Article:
The Nature of Services
Benanav argues that the growth of the service sector is inherently a drag on growth, referring to an old economic theory called the Baumol effect, named after its originator, William Baumol. Simply put, Baumol divides an economy into two sectors: manufacturing, which is technologically progressive, and services, which are technologically stagnant.
For Baumol, this imbalance in technological dynamism drives a shift in resources to less dynamic sectors, since higher productivity activities require progressively less labor to meet demand. The stagnant sector absorbs more labor because the barriers to productivity mean that more workers are required to meet demand in relation to the falling number of workers in the technologically progressive sectors.
Labor productivity in services grew at a rate of 2.6 percent a year between 1995 and 2001, accounting for 73 percent of US labor productivity growth.
However, this theory cannot account for the reality of service-based capitalist accumulation today. First of all, the category “services” lumps together a widely divergent range of sectors such as retail, hospitality, and transport, not to mention professional and personal services from education and health care to finance and real estate. Many of these sectors are productive in the Marxist sense of the term, generating surplus value, and indeed are extremely profitable.
Second, the assumption that manufacturing possesses unique growth-inducing properties and capacity to scale doesn’t really make sense in the face of services based on information and communication technology (ICT), digital automation, and platform scalability. Third, Baumol’s model is outdated. Service workers represent a far greater proportion of the labor force today than they did in the mid-twentieth century when he developed that model. Baumol also uses a narrow set of service occupations as the basis for his theory, like beauticians and elementary school teachers.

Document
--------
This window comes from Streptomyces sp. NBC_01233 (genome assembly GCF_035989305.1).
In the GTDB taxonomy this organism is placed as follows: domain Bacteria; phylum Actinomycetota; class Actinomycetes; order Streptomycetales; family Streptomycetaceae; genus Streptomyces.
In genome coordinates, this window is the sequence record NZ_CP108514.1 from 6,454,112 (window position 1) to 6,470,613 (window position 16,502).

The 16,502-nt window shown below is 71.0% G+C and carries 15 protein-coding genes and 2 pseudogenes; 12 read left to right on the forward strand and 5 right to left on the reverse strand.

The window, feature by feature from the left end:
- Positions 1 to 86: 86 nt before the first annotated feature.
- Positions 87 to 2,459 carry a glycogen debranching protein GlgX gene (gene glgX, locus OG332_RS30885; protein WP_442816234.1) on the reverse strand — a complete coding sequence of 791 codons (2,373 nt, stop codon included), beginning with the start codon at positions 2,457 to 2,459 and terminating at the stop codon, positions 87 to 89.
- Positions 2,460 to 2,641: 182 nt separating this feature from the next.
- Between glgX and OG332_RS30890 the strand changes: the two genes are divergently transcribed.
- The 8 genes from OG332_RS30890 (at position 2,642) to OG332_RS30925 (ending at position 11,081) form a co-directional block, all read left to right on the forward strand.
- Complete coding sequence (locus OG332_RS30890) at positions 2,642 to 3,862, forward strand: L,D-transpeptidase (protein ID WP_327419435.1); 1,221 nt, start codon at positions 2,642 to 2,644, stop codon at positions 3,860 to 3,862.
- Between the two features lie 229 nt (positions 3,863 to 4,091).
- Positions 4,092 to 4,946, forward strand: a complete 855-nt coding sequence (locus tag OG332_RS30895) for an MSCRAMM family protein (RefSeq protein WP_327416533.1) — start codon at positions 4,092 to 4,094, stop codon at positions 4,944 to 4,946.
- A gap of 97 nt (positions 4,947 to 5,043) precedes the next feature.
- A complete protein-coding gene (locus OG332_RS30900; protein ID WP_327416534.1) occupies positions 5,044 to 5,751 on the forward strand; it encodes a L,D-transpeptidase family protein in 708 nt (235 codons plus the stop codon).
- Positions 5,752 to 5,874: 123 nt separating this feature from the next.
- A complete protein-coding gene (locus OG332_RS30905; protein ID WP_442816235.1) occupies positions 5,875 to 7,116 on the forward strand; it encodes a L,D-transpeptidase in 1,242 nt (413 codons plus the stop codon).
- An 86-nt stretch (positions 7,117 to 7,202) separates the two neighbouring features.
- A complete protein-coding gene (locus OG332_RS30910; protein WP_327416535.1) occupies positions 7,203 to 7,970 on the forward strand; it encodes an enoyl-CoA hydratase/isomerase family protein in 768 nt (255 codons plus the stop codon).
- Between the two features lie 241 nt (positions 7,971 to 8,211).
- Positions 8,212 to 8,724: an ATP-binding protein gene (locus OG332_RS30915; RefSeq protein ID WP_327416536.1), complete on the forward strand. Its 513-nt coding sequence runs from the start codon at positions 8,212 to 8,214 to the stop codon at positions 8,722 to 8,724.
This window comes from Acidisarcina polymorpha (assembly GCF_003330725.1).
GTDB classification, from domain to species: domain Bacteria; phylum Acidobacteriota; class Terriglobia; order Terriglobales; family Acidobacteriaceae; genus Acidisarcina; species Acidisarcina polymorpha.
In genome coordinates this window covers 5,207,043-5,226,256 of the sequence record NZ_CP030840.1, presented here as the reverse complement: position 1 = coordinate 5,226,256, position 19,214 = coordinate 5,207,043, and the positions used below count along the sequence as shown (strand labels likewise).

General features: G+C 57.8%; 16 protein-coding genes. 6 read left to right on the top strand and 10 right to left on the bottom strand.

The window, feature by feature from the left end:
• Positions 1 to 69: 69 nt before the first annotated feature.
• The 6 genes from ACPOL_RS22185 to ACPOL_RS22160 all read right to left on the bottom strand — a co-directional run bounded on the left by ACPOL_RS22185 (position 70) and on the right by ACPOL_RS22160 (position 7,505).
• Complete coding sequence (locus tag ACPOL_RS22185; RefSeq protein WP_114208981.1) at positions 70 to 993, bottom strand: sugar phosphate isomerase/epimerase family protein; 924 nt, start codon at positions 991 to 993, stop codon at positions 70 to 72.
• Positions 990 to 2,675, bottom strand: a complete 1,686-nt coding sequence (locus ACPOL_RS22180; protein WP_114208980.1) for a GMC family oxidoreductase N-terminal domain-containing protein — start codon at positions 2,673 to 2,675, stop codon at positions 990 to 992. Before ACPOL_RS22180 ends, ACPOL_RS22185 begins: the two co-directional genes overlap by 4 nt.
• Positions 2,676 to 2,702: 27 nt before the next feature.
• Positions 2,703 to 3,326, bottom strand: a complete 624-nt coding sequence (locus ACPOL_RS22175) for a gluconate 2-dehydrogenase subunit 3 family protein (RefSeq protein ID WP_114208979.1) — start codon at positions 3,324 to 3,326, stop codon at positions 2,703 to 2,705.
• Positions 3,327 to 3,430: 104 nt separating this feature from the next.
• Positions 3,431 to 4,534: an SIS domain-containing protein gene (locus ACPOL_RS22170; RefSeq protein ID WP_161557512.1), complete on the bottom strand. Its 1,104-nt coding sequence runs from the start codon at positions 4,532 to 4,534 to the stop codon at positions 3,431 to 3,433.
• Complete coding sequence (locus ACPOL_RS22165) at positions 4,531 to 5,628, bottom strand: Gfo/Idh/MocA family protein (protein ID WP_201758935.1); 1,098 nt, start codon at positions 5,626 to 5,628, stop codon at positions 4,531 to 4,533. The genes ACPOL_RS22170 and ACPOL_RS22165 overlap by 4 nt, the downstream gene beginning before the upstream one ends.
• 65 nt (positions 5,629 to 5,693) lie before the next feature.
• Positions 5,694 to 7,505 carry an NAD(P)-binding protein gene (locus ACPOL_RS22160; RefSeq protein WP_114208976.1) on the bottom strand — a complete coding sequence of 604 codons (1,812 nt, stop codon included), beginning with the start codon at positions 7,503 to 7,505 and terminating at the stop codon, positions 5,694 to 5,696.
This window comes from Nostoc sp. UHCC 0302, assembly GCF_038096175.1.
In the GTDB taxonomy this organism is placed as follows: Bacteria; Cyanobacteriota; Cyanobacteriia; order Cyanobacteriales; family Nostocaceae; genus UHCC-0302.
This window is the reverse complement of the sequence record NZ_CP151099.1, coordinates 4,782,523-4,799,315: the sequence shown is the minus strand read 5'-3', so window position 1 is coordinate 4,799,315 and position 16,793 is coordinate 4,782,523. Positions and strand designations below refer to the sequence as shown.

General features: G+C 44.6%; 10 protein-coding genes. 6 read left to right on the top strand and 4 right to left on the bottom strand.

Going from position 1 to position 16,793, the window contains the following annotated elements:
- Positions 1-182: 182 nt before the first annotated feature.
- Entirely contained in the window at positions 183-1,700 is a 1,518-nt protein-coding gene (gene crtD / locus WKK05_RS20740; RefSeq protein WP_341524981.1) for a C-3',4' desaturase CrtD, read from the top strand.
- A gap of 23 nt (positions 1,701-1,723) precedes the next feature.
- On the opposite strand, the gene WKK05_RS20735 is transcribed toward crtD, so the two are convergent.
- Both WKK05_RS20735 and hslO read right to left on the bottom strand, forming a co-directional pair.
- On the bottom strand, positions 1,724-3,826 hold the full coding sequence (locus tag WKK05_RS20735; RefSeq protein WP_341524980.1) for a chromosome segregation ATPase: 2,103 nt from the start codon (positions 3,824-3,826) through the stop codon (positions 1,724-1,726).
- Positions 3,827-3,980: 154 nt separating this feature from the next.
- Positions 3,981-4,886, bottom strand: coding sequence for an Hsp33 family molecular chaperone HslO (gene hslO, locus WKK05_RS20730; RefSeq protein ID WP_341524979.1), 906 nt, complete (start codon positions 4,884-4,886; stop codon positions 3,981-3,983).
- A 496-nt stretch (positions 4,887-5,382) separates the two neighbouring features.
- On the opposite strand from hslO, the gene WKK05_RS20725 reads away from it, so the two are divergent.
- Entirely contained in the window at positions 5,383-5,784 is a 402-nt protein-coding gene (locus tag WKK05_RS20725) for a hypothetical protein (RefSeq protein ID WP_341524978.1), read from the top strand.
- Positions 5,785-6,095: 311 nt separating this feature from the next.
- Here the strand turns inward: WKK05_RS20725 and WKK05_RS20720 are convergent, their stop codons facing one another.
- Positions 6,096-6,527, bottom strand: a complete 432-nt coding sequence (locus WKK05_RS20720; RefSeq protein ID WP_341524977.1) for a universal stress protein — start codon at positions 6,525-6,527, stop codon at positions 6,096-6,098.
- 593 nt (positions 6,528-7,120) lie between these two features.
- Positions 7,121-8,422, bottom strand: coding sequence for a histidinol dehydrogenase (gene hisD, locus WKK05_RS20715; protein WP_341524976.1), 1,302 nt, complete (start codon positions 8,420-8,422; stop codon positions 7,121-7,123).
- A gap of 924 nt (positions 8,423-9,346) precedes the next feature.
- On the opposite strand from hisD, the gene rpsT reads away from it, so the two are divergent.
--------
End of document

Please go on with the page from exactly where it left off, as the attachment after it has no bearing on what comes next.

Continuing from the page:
Taking the United States as an example, from the 1990s to the 2000s, jobs and productivity growth was mostly driven by ICT, logistics and transport, the retail trade, insurance, finance, and other services. Labor productivity in services grew at a rate of 2.6 percent a year between 1995 and 2001 — the rate for manufacturing was 2.3 percent — accounting for 73 percent of US labor productivity growth. The share of services in US GDP as a whole rose to 80 percent in 2007 from 60 percent in 1947. Service sector employment accounted for more than 83 percent of total employment in 2013, compared to 60 percent in 1947.